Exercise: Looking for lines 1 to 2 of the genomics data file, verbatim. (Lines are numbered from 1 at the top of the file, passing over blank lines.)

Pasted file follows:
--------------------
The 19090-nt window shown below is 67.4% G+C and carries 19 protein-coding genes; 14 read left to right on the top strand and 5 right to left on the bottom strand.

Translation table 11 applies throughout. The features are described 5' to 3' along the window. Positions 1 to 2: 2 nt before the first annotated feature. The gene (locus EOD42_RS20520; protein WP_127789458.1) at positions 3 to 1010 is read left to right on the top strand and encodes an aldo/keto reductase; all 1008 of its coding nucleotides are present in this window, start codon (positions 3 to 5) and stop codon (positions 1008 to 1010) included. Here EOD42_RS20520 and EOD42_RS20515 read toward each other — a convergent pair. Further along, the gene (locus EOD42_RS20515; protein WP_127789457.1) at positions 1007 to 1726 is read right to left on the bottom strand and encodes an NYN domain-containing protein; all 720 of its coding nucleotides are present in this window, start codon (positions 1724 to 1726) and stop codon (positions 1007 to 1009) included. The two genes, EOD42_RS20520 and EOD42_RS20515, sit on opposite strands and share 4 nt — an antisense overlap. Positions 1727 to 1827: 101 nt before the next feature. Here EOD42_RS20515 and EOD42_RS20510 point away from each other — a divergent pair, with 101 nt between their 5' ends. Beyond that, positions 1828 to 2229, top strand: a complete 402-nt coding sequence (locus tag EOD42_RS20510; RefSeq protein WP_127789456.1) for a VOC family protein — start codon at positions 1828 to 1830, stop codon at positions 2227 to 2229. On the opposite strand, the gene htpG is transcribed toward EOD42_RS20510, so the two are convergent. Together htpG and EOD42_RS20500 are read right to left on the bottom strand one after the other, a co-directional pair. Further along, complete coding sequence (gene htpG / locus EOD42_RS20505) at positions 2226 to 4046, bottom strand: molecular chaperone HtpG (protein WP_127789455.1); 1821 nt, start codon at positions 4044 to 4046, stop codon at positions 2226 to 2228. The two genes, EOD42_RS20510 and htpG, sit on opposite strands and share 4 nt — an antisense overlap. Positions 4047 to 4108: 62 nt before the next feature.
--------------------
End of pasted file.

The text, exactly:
The 19090-nt window shown below is 67.4% G+C and carries 19 protein-coding genes; 14 read left to right on the top strand and 5 right to left on the bottom strand.

Translation table 11 applies throughout. The features are described 5' to 3' along the window. Positions 1 to 2: 2 nt before the first annotated feature. The gene (locus EOD42_RS20520; protein WP_127789458.1) at positions 3 to 1010 is read left to right on the top strand and encodes an aldo/keto reductase; all 1008 of its coding nucleotides are present in this window, start codon (positions 3 to 5) and stop codon (positions 1008 to 1010) included. Here EOD42_RS20520 and EOD42_RS20515 read toward each other — a convergent pair. Further along, the gene (locus EOD42_RS20515; protein WP_127789457.1) at positions 1007 to 1726 is read right to left on the bottom strand and encodes an NYN domain-containing protein; all 720 of its coding nucleotides are present in this window, start codon (positions 1724 to 1726) and stop codon (positions 1007 to 1009) included. The two genes, EOD42_RS20520 and EOD42_RS20515, sit on opposite strands and share 4 nt — an antisense overlap. Positions 1727 to 1827: 101 nt before the next feature. Here EOD42_RS20515 and EOD42_RS20510 point away from each other — a divergent pair, with 101 nt between their 5' ends. Beyond that, positions 1828 to 2229, top strand: a complete 402-nt coding sequence (locus tag EOD42_RS20510; RefSeq protein WP_127789456.1) for a VOC family protein — start codon at positions 1828 to 1830, stop codon at positions 2227 to 2229. On the opposite strand, the gene htpG is transcribed toward EOD42_RS20510, so the two are convergent. Together htpG and EOD42_RS20500 are read right to left on the bottom strand one after the other, a co-directional pair. Further along, complete coding sequence (gene htpG / locus EOD42_RS20505) at positions 2226 to 4046, bottom strand: molecular chaperone HtpG (protein WP_127789455.1); 1821 nt, start codon at positions 4044 to 4046, stop codon at positions 2226 to 2228. The two genes, EOD42_RS20510 and htpG, sit on opposite strands and share 4 nt — an antisense overlap. Positions 4047 to 4108: 62 nt before the next feature.